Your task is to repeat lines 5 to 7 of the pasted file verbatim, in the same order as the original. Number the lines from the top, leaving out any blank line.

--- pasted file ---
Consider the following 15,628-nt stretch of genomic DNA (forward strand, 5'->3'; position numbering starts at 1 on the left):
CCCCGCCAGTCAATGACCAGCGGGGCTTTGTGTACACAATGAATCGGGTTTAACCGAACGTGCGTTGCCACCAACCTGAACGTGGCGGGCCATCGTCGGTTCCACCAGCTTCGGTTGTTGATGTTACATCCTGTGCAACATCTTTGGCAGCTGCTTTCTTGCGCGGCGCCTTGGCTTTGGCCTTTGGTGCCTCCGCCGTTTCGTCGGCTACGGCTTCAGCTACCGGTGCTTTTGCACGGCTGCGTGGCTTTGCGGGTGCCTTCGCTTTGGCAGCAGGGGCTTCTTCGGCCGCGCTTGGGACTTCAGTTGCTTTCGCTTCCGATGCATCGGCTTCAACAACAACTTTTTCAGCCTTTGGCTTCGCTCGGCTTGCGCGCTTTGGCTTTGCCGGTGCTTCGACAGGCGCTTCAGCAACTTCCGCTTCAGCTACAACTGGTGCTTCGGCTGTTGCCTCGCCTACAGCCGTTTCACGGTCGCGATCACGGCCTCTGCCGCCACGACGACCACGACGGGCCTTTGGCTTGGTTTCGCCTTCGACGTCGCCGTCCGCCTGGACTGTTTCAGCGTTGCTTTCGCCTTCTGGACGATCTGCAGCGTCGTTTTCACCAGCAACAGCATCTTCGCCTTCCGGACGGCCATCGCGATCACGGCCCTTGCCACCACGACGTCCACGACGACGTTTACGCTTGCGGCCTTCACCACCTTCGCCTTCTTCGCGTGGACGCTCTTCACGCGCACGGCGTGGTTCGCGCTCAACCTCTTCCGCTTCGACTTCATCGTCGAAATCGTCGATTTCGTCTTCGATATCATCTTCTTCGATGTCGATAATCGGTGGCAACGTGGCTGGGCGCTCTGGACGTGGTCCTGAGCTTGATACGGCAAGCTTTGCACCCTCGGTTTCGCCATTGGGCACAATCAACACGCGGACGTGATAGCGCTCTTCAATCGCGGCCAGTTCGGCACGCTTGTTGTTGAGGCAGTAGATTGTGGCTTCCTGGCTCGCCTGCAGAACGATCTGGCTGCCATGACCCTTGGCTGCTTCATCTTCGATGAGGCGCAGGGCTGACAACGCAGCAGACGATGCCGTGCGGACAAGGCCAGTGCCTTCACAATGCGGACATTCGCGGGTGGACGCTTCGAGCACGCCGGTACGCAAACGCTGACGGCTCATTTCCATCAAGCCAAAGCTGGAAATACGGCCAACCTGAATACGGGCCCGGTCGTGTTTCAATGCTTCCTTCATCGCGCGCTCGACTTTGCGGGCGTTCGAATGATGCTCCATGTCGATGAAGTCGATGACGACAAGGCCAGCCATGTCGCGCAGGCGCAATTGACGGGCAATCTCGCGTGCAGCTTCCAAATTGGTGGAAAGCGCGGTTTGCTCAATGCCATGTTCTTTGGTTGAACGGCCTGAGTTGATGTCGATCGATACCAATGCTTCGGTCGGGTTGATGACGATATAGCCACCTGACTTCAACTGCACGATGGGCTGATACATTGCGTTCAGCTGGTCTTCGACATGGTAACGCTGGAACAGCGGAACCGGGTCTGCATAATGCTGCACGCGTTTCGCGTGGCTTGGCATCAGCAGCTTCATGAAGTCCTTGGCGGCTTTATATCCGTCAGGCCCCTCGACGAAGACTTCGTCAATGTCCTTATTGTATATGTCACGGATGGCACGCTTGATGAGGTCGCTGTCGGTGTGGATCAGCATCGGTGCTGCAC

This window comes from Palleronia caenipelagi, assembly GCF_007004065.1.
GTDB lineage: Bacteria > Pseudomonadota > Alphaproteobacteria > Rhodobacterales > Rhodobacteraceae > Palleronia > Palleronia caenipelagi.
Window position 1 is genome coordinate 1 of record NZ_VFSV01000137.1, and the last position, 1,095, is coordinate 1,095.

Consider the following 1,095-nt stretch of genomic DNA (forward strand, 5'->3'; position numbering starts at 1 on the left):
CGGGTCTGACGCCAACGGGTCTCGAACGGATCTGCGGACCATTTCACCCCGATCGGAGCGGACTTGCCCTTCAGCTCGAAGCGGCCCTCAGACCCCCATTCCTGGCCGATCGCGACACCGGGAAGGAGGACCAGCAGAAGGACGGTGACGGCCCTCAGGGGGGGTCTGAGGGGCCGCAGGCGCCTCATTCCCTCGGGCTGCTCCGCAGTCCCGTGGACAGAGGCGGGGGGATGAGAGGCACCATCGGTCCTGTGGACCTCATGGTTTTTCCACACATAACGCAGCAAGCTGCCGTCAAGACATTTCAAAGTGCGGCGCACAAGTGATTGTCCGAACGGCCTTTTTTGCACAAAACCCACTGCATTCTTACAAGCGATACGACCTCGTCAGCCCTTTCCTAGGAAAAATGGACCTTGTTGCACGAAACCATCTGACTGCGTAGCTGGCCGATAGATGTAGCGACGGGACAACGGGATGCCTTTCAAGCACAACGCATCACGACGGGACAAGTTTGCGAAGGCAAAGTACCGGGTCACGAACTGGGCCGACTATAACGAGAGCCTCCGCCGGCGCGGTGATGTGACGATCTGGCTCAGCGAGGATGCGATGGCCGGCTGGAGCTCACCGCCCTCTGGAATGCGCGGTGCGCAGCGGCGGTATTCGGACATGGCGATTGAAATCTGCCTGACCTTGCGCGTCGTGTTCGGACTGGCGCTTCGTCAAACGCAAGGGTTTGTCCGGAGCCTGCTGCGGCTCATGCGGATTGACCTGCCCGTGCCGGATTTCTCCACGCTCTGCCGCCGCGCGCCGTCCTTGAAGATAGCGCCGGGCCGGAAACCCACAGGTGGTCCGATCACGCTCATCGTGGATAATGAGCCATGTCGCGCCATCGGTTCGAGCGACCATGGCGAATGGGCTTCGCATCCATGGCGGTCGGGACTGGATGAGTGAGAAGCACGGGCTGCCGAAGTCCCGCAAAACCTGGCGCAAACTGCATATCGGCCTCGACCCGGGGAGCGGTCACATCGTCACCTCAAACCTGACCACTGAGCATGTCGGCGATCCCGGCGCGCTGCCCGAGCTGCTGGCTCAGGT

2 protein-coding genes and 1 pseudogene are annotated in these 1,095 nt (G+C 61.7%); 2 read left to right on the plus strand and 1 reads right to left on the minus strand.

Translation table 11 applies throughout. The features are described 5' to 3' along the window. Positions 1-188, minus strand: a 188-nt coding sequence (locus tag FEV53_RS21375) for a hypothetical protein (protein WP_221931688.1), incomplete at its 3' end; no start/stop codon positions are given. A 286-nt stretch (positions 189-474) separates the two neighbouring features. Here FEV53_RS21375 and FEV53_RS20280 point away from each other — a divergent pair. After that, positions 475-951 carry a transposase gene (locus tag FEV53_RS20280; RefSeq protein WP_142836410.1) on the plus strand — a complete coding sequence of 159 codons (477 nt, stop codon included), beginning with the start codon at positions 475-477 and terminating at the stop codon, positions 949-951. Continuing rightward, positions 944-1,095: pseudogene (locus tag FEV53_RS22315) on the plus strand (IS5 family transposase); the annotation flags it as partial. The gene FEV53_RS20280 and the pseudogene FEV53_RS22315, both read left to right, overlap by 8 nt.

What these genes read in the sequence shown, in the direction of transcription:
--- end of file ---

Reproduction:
Window position 1 is genome coordinate 1 of record NZ_VFSV01000137.1, and the last position, 1,095, is coordinate 1,095.

Consider the following 1,095-nt stretch of genomic DNA (forward strand, 5'->3'; position numbering starts at 1 on the left):
CGGGTCTGACGCCAACGGGTCTCGAACGGATCTGCGGACCATTTCACCCCGATCGGAGCGGACTTGCCCTTCAGCTCGAAGCGGCCCTCAGACCCCCATTCCTGGCCGATCGCGACACCGGGAAGGAGGACCAGCAGAAGGACGGTGACGGCCCTCAGGGGGGGTCTGAGGGGCCGCAGGCGCCTCATTCCCTCGGGCTGCTCCGCAGTCCCGTGGACAGAGGCGGGGGGATGAGAGGCACCATCGGTCCTGTGGACCTCATGGTTTTTCCACACATAACGCAGCAAGCTGCCGTCAAGACATTTCAAAGTGCGGCGCACAAGTGATTGTCCGAACGGCCTTTTTTGCACAAAACCCACTGCATTCTTACAAGCGATACGACCTCGTCAGCCCTTTCCTAGGAAAAATGGACCTTGTTGCACGAAACCATCTGACTGCGTAGCTGGCCGATAGATGTAGCGACGGGACAACGGGATGCCTTTCAAGCACAACGCATCACGACGGGACAAGTTTGCGAAGGCAAAGTACCGGGTCACGAACTGGGCCGACTATAACGAGAGCCTCCGCCGGCGCGGTGATGTGACGATCTGGCTCAGCGAGGATGCGATGGCCGGCTGGAGCTCACCGCCCTCTGGAATGCGCGGTGCGCAGCGGCGGTATTCGGACATGGCGATTGAAATCTGCCTGACCTTGCGCGTCGTGTTCGGACTGGCGCTTCGTCAAACGCAAGGGTTTGTCCGGAGCCTGCTGCGGCTCATGCGGATTGACCTGCCCGTGCCGGATTTCTCCACGCTCTGCCGCCGCGCGCCGTCCTTGAAGATAGCGCCGGGCCGGAAACCCACAGGTGGTCCGATCACGCTCATCGTGGATAATGAGCCATGTCGCGCCATCGGTTCGAGCGACCATGGCGAATGGGCTTCGCATCCATGGCGGTCGGGACTGGATGAGTGAGAAGCACGGGCTGCCGAAGTCCCGCAAAACCTGGCGCAAACTGCATATCGGCCTCGACCCGGGGAGCGGTCACATCGTCACCTCAAACCTGACCACTGAGCATGTCGGCGATCCCGGCGCGCTGCCCGAGCTGCTGGCTCAGGT